The first time I met Warren Major, I had just come off stage after the first half of my first-ever Canadian gig, at the Black Sheep in Wakefield, Quebec.
Andrea had wangled a show for me at the famous roadhouse. I was already nervous, but the nerves got worse when she invited a host of her relatives and friends. Then her mother invited a host of her friends. I was a wreck by the time I struck the first note.
But by interval time I had settled – the Black Sheep is a wonderful venue, with a great sound system and a superb atmosphere. As always, once I found my range and my sound, I was happy. I was a man at work. The material was going over quite well and I was beginning to think maybe I had given Andrea and her clan something to be proud of. I mean, the only thing worse than enduring the performance of your relative’s talentless partners is... being the one who issued the invitations and is now seeing the look of dread on their faces.
I was feeling pretty smug, and headed for the bar, when this athletic-looking guy came up beside me and asked: ‘Have you played “Electricity” yet?’
I say ‘athletic-looking’. He was white-haired and lean, wearing shorts and a sports shirt and a pair of crocs. He was also, bizarrely, soaked from head to toe - and actually dripping onto the floor. I looked at him for a second.
‘Er... no.’ I said, eventually.
‘Have you done “Cousins at Funerals”?’
‘Yes,’ I said. But I was so delighted that someone had actually checked me out on MySpace prior to the gig that I offered to play it again for him - since he had arrived slightly late, and apparently via the river.
Thus began a friendship with Warren and his wife Marilyn, who have become two very dear friends in the Gatineau/Wakefield area. Over the last four years they have come along to all the shows, told their friends to come along, attempted to get other showcase opportunities for me in the area, and turned loads of people onto my music. Along the way we have finished off many a bottle of wine and shared many a musical crush – we’re constantly loaning CDs and swapping paperback recommendations.
Marilyn and Warren run their own business and they own a beautiful farmhouse home (see above) – built in the 19th centuryand packed with fabulous art and furniture. It has that glorious ‘winding’ feel, where rooms open off other rooms and have back staircases and windows that look into other rooms.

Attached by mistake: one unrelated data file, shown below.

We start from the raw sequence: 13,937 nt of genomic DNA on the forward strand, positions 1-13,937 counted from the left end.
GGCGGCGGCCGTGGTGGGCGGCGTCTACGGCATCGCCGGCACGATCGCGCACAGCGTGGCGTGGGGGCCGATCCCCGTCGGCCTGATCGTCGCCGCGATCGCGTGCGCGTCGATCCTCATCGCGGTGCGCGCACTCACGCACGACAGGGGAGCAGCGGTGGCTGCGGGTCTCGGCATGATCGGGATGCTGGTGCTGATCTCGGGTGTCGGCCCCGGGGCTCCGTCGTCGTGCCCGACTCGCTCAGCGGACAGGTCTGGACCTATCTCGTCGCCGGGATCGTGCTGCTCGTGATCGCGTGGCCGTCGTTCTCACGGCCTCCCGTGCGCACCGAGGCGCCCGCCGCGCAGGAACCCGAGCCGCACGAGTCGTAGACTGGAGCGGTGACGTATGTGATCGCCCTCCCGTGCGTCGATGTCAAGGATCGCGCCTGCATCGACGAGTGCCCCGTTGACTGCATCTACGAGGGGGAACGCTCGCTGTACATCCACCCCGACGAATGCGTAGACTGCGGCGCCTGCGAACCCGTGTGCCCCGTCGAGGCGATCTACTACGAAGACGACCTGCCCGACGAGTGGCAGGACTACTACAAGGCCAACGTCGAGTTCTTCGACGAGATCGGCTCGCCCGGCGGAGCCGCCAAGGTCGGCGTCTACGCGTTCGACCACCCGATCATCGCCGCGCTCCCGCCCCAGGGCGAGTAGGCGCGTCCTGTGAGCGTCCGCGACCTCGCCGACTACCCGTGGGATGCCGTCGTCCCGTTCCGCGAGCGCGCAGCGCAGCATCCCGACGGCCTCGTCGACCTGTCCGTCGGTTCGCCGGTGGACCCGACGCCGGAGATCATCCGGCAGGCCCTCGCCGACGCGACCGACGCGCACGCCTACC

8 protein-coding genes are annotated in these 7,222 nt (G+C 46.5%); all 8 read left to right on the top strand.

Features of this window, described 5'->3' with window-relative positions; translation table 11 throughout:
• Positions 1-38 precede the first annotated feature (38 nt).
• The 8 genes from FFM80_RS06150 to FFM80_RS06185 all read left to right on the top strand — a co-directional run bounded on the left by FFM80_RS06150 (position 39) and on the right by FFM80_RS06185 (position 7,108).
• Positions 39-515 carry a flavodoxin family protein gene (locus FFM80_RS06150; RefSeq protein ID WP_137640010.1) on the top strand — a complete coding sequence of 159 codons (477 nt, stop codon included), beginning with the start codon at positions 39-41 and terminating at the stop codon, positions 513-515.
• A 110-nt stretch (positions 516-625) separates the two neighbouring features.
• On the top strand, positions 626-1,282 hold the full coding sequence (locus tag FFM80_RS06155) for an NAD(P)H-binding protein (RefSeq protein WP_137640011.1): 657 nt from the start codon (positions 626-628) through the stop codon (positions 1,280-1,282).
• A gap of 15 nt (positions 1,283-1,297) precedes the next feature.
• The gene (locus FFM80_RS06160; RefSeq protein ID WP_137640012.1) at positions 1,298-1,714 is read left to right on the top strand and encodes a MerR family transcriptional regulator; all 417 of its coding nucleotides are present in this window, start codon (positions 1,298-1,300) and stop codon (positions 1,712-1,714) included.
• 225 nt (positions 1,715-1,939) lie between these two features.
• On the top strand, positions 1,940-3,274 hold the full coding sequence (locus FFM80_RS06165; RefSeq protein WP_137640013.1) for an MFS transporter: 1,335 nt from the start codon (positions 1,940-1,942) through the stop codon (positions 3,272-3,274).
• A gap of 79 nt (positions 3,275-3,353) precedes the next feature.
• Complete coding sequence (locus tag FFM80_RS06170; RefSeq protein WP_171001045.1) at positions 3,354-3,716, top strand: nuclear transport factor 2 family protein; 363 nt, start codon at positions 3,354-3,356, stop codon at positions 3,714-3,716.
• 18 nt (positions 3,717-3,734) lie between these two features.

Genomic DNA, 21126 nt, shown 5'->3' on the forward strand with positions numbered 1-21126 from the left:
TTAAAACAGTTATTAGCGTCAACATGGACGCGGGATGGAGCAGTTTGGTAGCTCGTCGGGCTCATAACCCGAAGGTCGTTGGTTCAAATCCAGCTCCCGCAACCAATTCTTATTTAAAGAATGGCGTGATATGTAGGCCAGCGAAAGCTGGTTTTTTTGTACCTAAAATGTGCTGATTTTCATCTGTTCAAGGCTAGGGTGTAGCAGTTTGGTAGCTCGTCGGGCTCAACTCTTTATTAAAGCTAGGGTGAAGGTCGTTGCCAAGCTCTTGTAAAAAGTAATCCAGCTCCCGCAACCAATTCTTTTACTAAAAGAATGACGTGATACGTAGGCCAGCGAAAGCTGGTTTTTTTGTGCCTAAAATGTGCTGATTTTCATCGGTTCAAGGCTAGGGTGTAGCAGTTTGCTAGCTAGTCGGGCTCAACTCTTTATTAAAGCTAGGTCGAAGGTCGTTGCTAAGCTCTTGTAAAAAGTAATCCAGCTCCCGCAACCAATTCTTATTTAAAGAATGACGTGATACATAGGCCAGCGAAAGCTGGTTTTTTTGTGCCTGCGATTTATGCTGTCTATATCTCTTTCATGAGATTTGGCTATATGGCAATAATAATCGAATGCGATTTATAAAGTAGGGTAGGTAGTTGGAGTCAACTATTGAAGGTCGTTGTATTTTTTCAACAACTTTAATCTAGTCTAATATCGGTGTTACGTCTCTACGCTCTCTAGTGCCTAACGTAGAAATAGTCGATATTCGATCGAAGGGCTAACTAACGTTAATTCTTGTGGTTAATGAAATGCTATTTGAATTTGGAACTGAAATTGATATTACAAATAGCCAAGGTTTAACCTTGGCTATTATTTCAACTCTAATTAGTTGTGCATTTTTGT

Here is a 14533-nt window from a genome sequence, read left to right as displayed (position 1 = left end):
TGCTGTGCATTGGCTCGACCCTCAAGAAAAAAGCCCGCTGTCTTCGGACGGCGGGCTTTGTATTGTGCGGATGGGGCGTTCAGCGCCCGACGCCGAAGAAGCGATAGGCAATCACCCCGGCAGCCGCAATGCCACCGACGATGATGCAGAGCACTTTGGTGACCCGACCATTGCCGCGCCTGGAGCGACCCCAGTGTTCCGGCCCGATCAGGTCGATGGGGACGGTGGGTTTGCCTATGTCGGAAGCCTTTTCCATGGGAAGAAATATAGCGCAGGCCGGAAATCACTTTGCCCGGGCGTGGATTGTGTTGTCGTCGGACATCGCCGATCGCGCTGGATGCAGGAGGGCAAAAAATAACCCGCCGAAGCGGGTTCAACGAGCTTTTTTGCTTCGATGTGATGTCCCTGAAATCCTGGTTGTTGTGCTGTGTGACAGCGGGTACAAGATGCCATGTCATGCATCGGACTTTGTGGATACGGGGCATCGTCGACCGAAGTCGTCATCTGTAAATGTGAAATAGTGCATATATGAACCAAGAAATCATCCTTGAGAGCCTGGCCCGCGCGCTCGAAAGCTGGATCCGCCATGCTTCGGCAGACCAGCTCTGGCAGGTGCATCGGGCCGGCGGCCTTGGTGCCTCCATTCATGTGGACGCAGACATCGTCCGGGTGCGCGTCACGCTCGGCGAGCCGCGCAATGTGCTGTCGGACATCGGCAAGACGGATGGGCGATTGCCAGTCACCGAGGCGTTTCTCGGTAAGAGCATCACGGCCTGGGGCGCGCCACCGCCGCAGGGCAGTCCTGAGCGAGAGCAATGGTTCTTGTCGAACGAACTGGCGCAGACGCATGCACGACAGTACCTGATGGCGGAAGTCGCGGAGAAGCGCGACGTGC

This year, they threw their doors and property open, and hosted a house concert on their front lawn, featuring yours truly and Wakefield-based author and songwriter Phil Jenkins. ‘Warrenstock’ was a definite cut above what songwriters have come to think of as ‘house concerts’. These events usually entail a dozen to twenty people in a large living room. The visitors have been asked to make a contribution to help pay the musician, and everyone brings a bottle of wine and hopefully buys an album or two before departing.
This was different - Warren and Marilyn staged the concert on the porch of their home, with guests (almost forty of them) bringing their chairs and some refreshments and making themselves comfortable on the lawn as the sun started to set. Marilyn lit candles all around the porch and provided some snacks and we were all set.
Phil is a very talented man – he’s the author of a wonderful book called An Acre of Time that deals with the history one of Ottawa’s most famous districts. He’s also a journalist, freelancing with a number of publications including the Ottawa Citizen, and he’s a terrific songwriter. He has a country song called ‘I’m Drinking About It’ that has ‘HIT’ written all over it, and which makes me jealous every time he sings it. He also has a pastiche of The Boxer that is a delight, and some jazzy love songs that are a treat.
The evening was one of the highlights of my trip, and some of those present (Andrea and her sister in law Anna) got to watch proceedings from a hammock in the garden. As night fell, we played out into the dark, illuminated by the glimmer of candles, with the sound of the crickets as a background. At one point, Phil finished one his songs exactly to coincide with the far-off sound of a train, And as Paul Simon once said, ‘everybody loves the sound of a train in the distance’.
Warren had asked if we could play a Dylan song each. My selection was ‘Born in Time’ from the recent Tell Tale Signs collection. Out it went, into the vastness of the Quebec night, littered with stars and the transient glow of passing cars on the distant road. A magical, magical evening – an experience that will live with me forever. And one that will change my definition of ‘house concert’ from now on.